Archive for January, 2011
My passion is to engage. I am at my best both personally and professionally when I’m able to confront a situation and engage the people around me. I can then understand the goals they’re trying to achieve, explore the impediments they feel they’re facing, and collaboratively find solutions. Usually, these are not only acceptable to everybody, but exceed the hopes of the individuals. I’ve not only found a solution, I’ve shown people an example that more is possible, and that they shouldn’t have to settle.
That’s my ‘A’ game, and I’m not talking about a grade. I’m talking about the affective learning domain, and how it’s equally important as the cognitive domain . When people talk about being passionate about what they do, they’re talking about having achieved engagement at an emotional level. This engagement is what drives my effectiveness. When I’m engaged, I’m much more capable of understanding the way others are feeling, and I’m able to intuitively match the situation and their concerns against the many mental models I’ve collected over the years. Even better, the people I’m engaged with are more likely to be engaged because they can feed off my engagement. These are the experiences when the most fascinating things happen, the biggest audacious goals are defined, and the world gets changed (at least in small ways).
There’s one big problem, though: It’s fragile. It’s extremely easy to knock a group out of this type of zone. All it takes is one person whining about expenses, or the waitress bringing the wrong beer, or a manager walking into the room with an “We’ve got a problem” look on her face. Please, please, don’t be that guy . Team-level flow is slightly more resilient than individual flow, but it’s less able to ignore the context. As a manager, this is one of your jobs. As a team member, it’s your job too. Ditto ScrumMaster, product owner, and everybody else. Protect your environment, take care of the emotional state of your colleagues, and otherwise design the proper environment for the team to engage without distraction.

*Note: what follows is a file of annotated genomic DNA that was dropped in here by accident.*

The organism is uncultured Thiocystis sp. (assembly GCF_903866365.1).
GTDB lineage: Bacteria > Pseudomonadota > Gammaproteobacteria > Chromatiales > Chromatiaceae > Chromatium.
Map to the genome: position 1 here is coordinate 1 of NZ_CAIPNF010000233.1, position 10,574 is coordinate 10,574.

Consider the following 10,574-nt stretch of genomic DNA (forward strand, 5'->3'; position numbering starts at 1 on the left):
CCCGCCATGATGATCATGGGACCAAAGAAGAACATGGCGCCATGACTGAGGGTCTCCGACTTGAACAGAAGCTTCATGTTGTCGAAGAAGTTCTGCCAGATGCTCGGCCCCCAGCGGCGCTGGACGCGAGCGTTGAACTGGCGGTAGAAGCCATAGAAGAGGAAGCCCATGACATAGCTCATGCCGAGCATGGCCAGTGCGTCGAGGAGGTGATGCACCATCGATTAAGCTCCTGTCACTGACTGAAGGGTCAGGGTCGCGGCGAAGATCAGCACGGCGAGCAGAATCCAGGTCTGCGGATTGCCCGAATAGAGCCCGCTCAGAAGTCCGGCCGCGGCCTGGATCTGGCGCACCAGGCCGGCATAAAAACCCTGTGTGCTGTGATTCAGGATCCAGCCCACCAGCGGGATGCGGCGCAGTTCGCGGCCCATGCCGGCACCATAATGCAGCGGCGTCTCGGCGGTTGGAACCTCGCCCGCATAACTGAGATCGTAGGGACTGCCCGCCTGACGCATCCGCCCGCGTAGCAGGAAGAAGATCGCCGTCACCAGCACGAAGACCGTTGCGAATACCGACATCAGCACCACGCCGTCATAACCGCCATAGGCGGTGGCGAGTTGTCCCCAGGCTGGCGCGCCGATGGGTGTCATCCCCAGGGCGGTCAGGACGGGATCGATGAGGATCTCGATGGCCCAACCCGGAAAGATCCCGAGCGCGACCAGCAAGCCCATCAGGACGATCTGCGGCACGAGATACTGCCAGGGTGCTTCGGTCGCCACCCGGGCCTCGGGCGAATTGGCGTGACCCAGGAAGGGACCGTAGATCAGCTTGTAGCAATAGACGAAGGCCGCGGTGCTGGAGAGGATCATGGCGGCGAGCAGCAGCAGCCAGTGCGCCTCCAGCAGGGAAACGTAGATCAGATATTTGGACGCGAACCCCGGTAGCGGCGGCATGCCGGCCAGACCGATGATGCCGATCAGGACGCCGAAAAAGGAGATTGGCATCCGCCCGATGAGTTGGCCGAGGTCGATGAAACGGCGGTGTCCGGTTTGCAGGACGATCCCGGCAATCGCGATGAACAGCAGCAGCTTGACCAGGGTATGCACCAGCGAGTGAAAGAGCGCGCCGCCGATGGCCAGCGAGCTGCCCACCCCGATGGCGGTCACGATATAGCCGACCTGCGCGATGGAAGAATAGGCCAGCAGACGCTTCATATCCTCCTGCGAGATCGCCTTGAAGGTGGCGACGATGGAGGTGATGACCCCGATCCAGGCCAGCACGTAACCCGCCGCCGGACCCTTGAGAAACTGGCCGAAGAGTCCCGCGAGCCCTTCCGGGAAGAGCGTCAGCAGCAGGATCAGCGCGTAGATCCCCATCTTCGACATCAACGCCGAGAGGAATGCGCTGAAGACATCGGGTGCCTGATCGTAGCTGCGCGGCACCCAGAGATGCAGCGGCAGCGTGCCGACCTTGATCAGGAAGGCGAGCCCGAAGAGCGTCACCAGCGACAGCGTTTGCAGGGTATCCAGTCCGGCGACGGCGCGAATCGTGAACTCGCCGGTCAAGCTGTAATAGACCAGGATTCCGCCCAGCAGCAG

Referencing Bloom’s learning domains. There’s also a psychomotor domain that deals with imprinting physical and repetitive behaviors, this is something I should write about after my next code retreat.
 Although, there’s not much you can do about last call, really. Learn to stack.
 Forcing a feed update… playing with the blog
Yesterday, I was reminded of the power of commitment.
I spent the day shadowing Alan Atlas as he helped a room full of managers understand their role in a brave new agile world. At the end of the day I was invited to facilitate the retrospective of the day’s course and attempt to bubble up some of the individual learning to benefit the group. Last night, at the airport, I realized I’ve never written specifically about a powerful technique I’ve added to the end of every retrospective I’ve run over the last year with great effect.
When I’m helping teams reflect, I tend to use a four-stage starfish to structure the thinking process. Yesterday, I tried an ORID model  due to there being many individuals rather than a focused team. In the past, I’ve used the six thinking hats to guide the reflective paths, done standard plus/delta, and several other models.  Regardless of the retrospective format used, however, there is one thing I always do to close out the exercise: I ask for a commitment.
This is probably the least “nice coach” activity I do as an agile guide. I force members of the group to make commitments. No Weasel Words, no dodges, no non-commitive commitments. I insist on real commitments. “I will set up a meeting next week with Bob, Julie, and Josh to discuss my role as an agile manager.” I don’t accept “I’ll each out to the other managers about this.” I require “I will hang up visible burndowns for each of my three teams” instead of “I’ll start increasing the amount of visual management”. I’m not a nice person. I insist on real, committed language, and I insist it’s something they’re willing to have held accountable by the entire group.